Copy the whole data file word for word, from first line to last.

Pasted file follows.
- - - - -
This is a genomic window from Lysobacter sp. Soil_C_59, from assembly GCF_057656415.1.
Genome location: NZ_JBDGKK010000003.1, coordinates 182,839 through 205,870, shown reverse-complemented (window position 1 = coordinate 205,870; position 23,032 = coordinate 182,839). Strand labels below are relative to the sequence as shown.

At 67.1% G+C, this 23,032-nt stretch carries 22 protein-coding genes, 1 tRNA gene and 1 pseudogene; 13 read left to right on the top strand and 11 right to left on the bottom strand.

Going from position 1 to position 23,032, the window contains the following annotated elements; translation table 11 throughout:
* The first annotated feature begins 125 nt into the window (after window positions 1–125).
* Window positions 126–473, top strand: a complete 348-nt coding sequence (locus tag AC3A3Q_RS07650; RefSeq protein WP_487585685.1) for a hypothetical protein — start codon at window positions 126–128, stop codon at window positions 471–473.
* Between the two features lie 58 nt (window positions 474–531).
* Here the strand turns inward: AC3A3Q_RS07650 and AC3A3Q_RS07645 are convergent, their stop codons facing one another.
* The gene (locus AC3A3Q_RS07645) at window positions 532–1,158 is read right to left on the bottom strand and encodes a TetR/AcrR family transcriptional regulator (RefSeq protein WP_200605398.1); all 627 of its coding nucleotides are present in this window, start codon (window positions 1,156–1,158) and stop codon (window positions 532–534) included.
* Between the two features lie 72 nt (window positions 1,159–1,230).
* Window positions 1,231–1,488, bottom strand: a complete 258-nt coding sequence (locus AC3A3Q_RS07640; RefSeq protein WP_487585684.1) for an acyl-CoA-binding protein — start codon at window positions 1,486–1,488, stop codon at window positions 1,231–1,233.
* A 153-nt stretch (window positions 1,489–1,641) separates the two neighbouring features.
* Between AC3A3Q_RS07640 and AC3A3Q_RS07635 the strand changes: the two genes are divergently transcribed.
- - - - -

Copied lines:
This is a genomic window from Lysobacter sp. Soil_C_59, from assembly GCF_057656415.1.
Genome location: NZ_JBDGKK010000003.1, coordinates 182,839 through 205,870, shown reverse-complemented (window position 1 = coordinate 205,870; position 23,032 = coordinate 182,839). Strand labels below are relative to the sequence as shown.

At 67.1% G+C, this 23,032-nt stretch carries 22 protein-coding genes, 1 tRNA gene and 1 pseudogene; 13 read left to right on the top strand and 11 right to left on the bottom strand.

Going from position 1 to position 23,032, the window contains the following annotated elements; translation table 11 throughout:
* The first annotated feature begins 125 nt into the window (after window positions 1–125).
* Window positions 126–473, top strand: a complete 348-nt coding sequence (locus tag AC3A3Q_RS07650; RefSeq protein WP_487585685.1) for a hypothetical protein — start codon at window positions 126–128, stop codon at window positions 471–473.
* Between the two features lie 58 nt (window positions 474–531).
* Here the strand turns inward: AC3A3Q_RS07650 and AC3A3Q_RS07645 are convergent, their stop codons facing one another.
* The gene (locus AC3A3Q_RS07645) at window positions 532–1,158 is read right to left on the bottom strand and encodes a TetR/AcrR family transcriptional regulator (RefSeq protein WP_200605398.1); all 627 of its coding nucleotides are present in this window, start codon (window positions 1,156–1,158) and stop codon (window positions 532–534) included.
* Between the two features lie 72 nt (window positions 1,159–1,230).
* Window positions 1,231–1,488, bottom strand: a complete 258-nt coding sequence (locus AC3A3Q_RS07640; RefSeq protein WP_487585684.1) for an acyl-CoA-binding protein — start codon at window positions 1,486–1,488, stop codon at window positions 1,231–1,233.
* A 153-nt stretch (window positions 1,489–1,641) separates the two neighbouring features.
* Between AC3A3Q_RS07640 and AC3A3Q_RS07635 the strand changes: the two genes are divergently transcribed.